If my family and friends were to write me a letter, what address wouldthey use? When I type my name on one of my stories, what address should Igive?
It occurred to me that Space Station is a place as deserving of anaddress as other frontier stations like McMurdo Base or theAmundsen-Scott South Pole Base in Antarctica. These places have formaladdresses, complete with zip codes. Even Navy ships have addresses. Withthe future development of commercial spaceships, I could realisticallycontemplate someone sending me a letter. So what address would they use?Do they need a zip code? Do you affix an “airmail stamp” or do wecreate a new category of “rocket mail” stamps? If Space Station were tohave an address, instead of writing letters to Santa Claus asking forstuff, kids could write letters to astronauts asking questions aboutscience and engineering.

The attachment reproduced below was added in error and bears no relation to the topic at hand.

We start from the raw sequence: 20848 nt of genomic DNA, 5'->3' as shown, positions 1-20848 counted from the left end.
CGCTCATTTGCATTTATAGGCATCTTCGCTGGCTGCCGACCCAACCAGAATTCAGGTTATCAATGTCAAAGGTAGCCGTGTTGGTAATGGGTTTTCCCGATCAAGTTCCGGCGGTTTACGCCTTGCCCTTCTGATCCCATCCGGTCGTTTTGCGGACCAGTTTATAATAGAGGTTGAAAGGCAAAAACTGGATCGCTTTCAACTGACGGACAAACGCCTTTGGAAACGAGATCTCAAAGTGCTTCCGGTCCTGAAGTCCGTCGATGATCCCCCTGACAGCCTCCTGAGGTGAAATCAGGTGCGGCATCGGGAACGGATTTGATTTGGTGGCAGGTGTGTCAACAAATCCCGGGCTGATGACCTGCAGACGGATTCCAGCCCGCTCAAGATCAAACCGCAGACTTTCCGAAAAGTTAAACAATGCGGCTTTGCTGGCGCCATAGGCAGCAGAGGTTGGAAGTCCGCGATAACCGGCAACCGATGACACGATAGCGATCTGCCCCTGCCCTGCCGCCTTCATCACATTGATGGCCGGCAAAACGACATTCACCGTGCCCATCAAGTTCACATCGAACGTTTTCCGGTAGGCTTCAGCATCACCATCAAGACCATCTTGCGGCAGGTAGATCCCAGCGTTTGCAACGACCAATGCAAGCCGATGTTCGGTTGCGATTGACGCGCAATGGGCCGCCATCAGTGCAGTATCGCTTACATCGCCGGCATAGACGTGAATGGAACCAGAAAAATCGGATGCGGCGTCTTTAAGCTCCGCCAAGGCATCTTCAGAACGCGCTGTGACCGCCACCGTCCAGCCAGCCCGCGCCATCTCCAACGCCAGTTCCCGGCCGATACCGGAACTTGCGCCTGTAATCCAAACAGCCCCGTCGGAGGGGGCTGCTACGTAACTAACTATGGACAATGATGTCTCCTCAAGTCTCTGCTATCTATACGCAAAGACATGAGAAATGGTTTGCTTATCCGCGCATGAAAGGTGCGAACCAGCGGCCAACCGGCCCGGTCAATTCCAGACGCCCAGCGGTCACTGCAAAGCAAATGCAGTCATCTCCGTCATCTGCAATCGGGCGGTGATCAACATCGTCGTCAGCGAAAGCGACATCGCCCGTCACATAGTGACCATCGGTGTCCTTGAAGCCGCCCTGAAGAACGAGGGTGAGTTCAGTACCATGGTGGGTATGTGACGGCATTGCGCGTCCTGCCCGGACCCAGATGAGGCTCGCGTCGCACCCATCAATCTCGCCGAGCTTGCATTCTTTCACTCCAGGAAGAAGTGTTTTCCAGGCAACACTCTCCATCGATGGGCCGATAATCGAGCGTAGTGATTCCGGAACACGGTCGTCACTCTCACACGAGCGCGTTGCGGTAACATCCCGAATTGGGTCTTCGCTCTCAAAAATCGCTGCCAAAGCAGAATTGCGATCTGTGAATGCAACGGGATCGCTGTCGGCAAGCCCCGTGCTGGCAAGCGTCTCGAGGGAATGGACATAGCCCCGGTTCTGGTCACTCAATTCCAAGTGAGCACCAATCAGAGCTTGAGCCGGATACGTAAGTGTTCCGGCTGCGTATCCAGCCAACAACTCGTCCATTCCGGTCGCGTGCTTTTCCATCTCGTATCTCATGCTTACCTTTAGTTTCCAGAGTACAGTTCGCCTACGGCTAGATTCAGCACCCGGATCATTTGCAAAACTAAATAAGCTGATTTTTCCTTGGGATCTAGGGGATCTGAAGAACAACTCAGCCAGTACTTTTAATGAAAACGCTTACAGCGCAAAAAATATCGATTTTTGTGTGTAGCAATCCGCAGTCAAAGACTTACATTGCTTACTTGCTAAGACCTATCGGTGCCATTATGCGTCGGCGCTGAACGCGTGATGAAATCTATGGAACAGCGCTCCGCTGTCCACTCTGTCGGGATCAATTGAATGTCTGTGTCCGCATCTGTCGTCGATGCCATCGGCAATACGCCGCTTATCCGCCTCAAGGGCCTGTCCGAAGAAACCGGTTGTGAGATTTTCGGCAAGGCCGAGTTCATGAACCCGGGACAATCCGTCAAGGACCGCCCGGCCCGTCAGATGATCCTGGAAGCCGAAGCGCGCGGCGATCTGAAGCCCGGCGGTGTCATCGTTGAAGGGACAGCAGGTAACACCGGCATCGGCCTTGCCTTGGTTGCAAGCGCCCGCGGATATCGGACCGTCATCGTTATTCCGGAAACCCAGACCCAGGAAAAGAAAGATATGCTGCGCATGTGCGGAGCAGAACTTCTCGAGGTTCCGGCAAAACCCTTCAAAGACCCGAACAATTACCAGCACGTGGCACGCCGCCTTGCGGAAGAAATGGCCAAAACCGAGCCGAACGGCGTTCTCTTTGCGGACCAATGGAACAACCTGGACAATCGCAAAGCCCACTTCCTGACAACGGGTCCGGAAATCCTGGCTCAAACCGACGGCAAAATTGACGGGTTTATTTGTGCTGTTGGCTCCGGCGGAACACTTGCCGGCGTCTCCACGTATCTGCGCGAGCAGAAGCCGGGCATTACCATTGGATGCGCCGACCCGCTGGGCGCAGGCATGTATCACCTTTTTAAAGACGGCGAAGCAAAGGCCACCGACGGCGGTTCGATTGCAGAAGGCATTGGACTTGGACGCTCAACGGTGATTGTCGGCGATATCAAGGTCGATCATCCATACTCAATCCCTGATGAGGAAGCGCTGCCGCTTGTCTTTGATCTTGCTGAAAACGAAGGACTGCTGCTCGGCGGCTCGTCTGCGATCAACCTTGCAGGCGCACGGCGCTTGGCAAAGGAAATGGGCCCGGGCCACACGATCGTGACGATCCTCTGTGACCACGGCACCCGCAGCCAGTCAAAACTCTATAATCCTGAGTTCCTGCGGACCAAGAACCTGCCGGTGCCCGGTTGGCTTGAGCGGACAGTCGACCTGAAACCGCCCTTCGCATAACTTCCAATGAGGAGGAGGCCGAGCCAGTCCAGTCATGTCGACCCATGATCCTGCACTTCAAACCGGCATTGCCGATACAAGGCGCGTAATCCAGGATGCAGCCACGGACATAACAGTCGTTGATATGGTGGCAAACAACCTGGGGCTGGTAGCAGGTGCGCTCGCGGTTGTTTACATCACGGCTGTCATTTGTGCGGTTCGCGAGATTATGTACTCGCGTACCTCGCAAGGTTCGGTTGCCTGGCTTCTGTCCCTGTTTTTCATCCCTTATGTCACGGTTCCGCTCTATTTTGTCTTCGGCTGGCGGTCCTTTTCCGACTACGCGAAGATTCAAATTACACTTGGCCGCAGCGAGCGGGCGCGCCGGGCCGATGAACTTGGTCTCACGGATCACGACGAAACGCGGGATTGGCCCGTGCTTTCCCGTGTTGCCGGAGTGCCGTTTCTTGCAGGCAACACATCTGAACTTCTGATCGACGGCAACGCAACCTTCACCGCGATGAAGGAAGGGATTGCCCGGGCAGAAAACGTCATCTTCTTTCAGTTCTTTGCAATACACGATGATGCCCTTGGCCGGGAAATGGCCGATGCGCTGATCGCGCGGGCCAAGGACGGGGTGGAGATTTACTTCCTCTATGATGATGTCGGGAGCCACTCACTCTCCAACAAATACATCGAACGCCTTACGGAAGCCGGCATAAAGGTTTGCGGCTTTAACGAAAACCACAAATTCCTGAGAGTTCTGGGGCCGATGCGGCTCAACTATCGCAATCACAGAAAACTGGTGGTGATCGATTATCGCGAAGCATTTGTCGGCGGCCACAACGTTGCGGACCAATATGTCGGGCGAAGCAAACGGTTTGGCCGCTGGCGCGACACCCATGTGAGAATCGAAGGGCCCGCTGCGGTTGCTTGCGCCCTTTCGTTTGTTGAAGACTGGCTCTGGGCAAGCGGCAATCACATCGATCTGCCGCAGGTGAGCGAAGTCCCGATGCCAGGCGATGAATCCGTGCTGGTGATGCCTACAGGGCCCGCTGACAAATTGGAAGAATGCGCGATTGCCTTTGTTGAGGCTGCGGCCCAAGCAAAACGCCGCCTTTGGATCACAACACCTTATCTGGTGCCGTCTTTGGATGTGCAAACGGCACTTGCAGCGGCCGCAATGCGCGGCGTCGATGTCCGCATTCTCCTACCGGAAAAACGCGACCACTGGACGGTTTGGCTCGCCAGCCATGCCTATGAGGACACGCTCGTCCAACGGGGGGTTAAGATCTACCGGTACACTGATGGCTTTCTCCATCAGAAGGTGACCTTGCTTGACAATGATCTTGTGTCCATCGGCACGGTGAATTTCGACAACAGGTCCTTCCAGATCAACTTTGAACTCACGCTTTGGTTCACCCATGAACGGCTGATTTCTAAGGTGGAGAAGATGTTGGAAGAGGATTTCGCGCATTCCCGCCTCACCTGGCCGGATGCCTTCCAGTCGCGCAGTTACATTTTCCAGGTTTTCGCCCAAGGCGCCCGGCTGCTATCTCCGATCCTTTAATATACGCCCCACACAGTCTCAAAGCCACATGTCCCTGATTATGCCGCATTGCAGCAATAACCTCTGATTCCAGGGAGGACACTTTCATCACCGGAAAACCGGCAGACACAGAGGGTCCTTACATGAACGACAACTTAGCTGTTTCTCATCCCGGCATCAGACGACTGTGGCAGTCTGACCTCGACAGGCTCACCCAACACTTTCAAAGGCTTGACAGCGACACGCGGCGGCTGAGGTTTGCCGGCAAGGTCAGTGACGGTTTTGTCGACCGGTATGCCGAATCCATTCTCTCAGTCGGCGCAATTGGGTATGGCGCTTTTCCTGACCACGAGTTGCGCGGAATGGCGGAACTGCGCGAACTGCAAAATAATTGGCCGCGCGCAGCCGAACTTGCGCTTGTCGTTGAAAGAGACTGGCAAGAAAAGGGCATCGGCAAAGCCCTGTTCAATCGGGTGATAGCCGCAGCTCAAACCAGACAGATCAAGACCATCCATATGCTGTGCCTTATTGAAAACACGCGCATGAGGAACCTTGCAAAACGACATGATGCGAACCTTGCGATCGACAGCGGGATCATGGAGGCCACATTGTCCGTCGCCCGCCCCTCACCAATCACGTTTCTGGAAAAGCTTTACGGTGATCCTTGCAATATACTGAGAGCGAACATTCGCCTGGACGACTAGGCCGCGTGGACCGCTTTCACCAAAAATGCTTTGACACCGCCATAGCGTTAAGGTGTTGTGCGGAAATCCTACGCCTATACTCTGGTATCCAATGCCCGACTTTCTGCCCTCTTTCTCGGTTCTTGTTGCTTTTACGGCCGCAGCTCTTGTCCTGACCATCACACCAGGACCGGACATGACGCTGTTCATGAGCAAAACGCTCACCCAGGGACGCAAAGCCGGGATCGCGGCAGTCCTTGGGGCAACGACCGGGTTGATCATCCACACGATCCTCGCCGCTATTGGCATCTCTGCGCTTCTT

My sleep station, a coffin-sized box, is located in the fifth deckspace of Node 2. From an Earth-based perspective, I pop out of my sleepstation as if I were coming out of the floor. I am thus situated on theInternational Space Station (ISS) in Low Earth Orbit (LEO) with anorbital inclination of 51.6 degrees (the angle of our orbit plane to theequator) and an average altitude of 400 kilometers. It occurred to methat my address should be: Node 2, Deck 5, ISS, LEO 51.603. The firstthree digits of your space zip code would be your orbital inclinationand the last two a designator for your particular space station, withISS being the third in this location (after the Salyut series and Mir).This zip code nomenclature should suffice, at least until there are morethan 99 different space stations in orbit.
Don’s blog also appears at airspacemag.com.